Things are going to be different this season now that Mike Benevides is the head coach of the B.C. Lions.
Just how different, no one quite knows.
Like any new coach, Benevides has his own ideas on how the Lions can be improved. He plans to put his own stamp on the team and its players. He also wants to step out of his predecessor's shadow and establish his own identity.
The challenge faced by Benevides is made even more difficult because he's taking over a team basking in the glow of a Grey Cup championship. He's also following in Wally Buono's footsteps, the man who won more games in the CFL than any other coach.
"It's a different dynamic,'' agreed Benevides.
With the Lions holding training camp in Kamloops, B.C., the players are getting their first glimpse of life under Benevides.
"There's no question it's going to be different,'' said quarterback Travis Lulay.
"It still kind of remains to be seen with some of us exactly how it's going to be different. I think one thing we feel good about is we trust Mike Benevides. Whatever he makes as changes is going to be received well by the guys.''
Benevides has already made his mark. One of the early jokes at camp is some players are complaining that Benevides is tougher than Buono.
One thing the new coach wants to make clear; he's not the old coach.
"I am going to be me,'' said Benevides."I can't be him. I would not be true to myself if I wasn't me. ''
That's fine with Buono.
"I feel really good about our new head coach,'' said Buono, who stepped down as head coach in December but retained his job as B.C.'s general manager and vice-president of football operations.
"He's done an excellent job of assembling his coaching staff, developing an offensive scheme, a defensive scheme and special teams scheme. He's done a good job of re-challenging some of the coaches so they are more specific in what we are doing.''
There is room for improvement in B.C. The Lions had a horrible 1-5 start last season but ended up finishing first in the West with an 11-7 record that left them in a three-way tie with Edmonton and Calgary. It was only the second time since 2001 a team finished first in the West with less than 12 victories.
Benevides preaches a tough brand of football, both physically and mentally. Not only does he want his players to punish the opposition, he wants them to be smart doing it.
"I'm going to be a guy who is going to be formulating a tough team, not only physically but mentally'' said Benevides. "We are going to attack in all three phases. We are going to push the envelope. We are going to attack and find ways to manufacture explosive plays.''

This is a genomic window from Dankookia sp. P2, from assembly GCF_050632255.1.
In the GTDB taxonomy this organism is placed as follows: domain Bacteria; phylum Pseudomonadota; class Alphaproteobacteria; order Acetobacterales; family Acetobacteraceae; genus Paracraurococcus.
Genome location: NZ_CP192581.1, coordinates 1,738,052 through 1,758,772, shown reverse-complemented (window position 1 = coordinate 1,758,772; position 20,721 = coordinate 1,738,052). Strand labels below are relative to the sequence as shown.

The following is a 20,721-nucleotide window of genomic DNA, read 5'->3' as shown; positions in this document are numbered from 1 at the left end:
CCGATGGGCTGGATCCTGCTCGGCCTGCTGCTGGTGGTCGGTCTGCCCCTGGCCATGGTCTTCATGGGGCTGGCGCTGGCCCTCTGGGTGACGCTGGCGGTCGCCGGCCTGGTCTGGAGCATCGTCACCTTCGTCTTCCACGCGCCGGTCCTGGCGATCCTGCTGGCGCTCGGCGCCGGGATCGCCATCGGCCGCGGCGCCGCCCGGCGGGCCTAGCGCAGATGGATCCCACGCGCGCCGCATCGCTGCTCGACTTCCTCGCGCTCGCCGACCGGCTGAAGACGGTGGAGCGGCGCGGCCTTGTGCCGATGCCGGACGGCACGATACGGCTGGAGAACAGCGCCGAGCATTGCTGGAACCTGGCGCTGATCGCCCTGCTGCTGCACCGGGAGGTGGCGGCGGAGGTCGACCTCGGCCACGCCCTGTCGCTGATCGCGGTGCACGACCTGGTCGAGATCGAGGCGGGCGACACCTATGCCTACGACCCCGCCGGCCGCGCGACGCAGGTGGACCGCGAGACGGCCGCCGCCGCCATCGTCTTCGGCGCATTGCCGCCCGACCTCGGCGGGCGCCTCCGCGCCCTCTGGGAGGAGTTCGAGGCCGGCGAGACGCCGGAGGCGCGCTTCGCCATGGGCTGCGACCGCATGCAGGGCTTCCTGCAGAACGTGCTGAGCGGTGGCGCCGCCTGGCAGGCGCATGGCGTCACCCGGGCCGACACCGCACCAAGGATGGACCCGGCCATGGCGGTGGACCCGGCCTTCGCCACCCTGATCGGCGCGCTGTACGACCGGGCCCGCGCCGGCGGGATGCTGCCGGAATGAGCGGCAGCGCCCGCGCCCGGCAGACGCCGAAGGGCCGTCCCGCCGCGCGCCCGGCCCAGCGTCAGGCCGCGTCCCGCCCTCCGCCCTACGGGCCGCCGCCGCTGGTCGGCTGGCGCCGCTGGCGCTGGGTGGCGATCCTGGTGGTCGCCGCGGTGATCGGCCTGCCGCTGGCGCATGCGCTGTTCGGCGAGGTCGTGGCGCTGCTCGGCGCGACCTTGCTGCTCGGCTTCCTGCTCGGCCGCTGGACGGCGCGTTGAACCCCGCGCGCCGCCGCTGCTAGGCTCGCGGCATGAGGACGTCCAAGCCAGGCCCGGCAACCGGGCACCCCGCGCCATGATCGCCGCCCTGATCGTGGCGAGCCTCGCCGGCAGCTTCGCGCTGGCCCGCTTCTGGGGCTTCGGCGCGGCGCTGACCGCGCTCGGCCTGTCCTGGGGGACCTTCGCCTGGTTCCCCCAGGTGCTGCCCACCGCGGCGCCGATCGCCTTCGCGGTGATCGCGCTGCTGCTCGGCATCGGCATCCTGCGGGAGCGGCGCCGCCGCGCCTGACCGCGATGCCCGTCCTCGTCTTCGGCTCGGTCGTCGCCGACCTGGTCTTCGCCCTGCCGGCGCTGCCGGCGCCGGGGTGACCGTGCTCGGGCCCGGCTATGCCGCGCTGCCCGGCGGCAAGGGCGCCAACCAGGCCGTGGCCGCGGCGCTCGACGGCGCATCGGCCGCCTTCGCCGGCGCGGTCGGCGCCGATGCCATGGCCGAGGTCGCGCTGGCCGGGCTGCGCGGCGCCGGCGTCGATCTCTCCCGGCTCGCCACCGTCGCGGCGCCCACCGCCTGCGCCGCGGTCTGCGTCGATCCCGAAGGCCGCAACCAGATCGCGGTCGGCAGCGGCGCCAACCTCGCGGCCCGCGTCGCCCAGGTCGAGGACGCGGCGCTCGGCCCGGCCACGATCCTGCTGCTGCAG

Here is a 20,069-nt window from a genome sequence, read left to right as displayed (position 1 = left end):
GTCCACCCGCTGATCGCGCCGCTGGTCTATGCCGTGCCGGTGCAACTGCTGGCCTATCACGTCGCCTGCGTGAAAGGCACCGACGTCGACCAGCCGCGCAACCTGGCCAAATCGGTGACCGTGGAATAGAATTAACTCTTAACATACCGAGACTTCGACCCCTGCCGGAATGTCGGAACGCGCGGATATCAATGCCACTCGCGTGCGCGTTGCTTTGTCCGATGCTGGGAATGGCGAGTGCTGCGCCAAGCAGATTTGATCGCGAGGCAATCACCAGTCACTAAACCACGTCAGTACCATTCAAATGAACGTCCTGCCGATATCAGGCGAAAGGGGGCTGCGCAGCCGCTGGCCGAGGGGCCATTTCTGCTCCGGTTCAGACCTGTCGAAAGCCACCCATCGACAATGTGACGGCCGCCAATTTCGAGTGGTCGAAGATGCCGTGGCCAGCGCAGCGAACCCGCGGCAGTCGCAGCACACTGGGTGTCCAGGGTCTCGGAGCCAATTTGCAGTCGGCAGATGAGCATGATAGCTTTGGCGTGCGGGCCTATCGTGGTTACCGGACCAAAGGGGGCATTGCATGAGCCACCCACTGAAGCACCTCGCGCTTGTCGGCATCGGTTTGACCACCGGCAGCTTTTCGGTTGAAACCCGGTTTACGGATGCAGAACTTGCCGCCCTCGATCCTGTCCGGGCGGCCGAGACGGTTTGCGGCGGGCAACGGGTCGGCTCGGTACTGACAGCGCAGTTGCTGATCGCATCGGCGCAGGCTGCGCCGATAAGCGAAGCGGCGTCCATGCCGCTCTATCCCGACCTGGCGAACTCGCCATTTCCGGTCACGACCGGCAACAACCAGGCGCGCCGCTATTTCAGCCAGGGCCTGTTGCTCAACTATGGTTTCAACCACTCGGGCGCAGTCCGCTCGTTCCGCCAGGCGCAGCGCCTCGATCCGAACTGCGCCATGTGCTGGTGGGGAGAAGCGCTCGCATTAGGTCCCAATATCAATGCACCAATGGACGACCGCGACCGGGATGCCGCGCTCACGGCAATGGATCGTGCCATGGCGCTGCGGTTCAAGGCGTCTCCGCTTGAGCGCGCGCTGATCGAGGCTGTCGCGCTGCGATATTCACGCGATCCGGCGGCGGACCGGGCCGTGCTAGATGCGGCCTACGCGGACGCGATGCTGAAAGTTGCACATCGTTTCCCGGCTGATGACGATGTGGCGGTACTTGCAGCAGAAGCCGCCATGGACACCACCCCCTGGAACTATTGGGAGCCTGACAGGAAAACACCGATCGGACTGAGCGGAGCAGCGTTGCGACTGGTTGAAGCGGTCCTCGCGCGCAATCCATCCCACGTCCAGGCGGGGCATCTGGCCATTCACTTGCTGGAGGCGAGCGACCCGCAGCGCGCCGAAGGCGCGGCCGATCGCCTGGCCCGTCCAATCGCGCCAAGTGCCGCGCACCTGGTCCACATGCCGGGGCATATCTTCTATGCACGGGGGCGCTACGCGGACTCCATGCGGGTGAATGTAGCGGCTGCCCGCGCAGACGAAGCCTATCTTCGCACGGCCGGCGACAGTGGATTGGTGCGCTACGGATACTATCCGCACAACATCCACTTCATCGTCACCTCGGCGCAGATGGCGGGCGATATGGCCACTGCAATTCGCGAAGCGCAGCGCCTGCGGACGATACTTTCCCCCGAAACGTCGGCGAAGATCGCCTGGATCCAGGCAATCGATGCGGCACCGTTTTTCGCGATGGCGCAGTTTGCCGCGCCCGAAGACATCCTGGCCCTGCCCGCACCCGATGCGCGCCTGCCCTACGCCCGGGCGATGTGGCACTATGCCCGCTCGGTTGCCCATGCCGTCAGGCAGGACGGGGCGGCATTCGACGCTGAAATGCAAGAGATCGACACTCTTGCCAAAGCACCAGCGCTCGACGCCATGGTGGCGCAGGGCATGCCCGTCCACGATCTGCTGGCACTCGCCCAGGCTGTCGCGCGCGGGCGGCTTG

Benevides was long viewed as Buono's heir apparent. He stuck with the Lions even when other head coaching jobs came available in the CFL.
What will probably help the coaching transfer of power is the long relationship Buono and Benevides have enjoyed. It's almost like the father passing the family business onto the son who has spent his life working at the company.
Benevides, a 44-year-old native of Toronto, worked under Buono as special team coordinator with the Calgary Stampeders from 2000-2002.
When Buono left Calgary to take over the Lions in 2003, Benevides made the journey over the Rockies to be B.C.'s special teams coach. From 2008 to last season he was the Lions defensive co-ordinator and linebackers coach.
Benevides and Buono understand each other. There won't be a learning curve as the two men adjust to each other’s personalities. There shouldn't be philosophical clashes over tactics or handling of players.
"When you come into a new place there can be a lot of insecurity,'' said Benevides, who attended Bakersfield College in California on an athletic scholarship and played nosetackle on the school’s 1988 national championship team. "It's a situation where I've been part of this team and part of this program for 11 seasons.
"I know the organization, I know the roster, I know the G.M. Wally and I have a strong relationship. We know how each other operates. I think that puts us in good shape.''
Having a future Hall of Fame member hold an office down the hall could be intimidating for some rookie head coaches. For Benevides it's something he's become accustom to.
"For me it's nothing but advantageous,'' he said.
"I can go ask him his opinion. He's on my side. He's not against me. There is no fear, no intimidation. It's very much a working relationship based on respect.''
Veteran slotback Geroy Simon, who is poised to become the league's all-time leading receiver, said Benevides brings different skills than Buono.
"I know the communication with the players, it was really good with Wally, (but) I think it's going to continue and maybe be a little better,'' said Simon.
"Mike really feels the veterans and the leadership group have a good finger on pulse of the locker room. He wants to keep those lines of communication open.
"That might be a little bit of a change.''
As head coach, Benevides isn't about to re-invent the wheel. Under Buono he helped develop a formula for success. But that's doesn't mean the formula can't be tweaked.
"There are certain tendencies that never change,'' said Benevides. "There is a reason why he (Buono) won more games than anybody else. That's someone I've mentored under.
"There is going to be a lot of similarities but there are going to be a lot of differences too. In the end, the proof will be in the pudding how it's different.''